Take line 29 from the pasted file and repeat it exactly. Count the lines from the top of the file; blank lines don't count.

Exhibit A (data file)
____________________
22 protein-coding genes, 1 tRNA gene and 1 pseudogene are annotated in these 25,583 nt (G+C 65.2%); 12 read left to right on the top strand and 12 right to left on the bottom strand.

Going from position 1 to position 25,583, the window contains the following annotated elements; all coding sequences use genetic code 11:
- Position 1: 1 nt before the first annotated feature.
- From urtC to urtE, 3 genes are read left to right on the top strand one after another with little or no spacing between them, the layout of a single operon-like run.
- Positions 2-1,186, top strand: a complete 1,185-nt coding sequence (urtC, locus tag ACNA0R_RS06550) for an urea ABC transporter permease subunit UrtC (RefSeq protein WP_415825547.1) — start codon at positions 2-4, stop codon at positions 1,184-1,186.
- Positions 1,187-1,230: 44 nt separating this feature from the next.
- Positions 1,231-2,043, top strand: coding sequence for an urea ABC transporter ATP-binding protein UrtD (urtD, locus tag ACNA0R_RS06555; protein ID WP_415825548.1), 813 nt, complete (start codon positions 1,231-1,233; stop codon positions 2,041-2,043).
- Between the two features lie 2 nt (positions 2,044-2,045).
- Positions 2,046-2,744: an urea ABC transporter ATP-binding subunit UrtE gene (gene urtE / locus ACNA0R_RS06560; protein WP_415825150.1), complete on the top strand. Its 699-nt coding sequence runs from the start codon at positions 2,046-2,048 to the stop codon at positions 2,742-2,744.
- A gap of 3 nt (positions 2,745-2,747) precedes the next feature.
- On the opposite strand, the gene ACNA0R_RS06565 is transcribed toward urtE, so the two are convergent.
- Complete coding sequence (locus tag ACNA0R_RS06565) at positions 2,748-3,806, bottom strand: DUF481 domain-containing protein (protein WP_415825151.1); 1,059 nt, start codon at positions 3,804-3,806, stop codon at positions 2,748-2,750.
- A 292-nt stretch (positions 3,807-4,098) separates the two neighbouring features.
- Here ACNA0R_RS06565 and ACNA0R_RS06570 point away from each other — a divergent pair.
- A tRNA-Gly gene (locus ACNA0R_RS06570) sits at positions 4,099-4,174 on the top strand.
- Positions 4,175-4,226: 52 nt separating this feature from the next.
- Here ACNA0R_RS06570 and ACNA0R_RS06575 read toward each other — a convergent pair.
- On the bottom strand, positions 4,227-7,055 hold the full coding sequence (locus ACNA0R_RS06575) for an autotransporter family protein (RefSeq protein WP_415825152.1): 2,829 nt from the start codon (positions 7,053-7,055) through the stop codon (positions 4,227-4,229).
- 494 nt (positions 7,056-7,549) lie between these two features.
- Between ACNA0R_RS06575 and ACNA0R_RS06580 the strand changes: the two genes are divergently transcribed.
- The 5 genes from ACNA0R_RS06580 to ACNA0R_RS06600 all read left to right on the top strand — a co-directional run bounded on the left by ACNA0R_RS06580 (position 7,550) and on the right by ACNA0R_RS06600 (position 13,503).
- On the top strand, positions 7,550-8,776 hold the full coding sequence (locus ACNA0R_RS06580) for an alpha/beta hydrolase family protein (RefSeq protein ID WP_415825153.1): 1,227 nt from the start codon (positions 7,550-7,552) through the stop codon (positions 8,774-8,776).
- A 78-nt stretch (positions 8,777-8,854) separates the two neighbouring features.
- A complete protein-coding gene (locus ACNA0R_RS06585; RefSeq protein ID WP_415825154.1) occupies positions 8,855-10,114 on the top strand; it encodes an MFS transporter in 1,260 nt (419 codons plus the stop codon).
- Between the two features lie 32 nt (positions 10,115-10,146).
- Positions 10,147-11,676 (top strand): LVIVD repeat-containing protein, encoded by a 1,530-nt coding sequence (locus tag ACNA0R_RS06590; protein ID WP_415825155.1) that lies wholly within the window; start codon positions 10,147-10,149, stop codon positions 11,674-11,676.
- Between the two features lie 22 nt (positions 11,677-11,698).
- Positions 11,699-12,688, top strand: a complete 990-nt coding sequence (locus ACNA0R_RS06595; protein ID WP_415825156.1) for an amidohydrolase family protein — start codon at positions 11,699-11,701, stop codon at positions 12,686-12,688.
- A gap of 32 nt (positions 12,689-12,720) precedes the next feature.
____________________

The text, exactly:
- A gap of 32 nt (positions 12,689-12,720) precedes the next feature.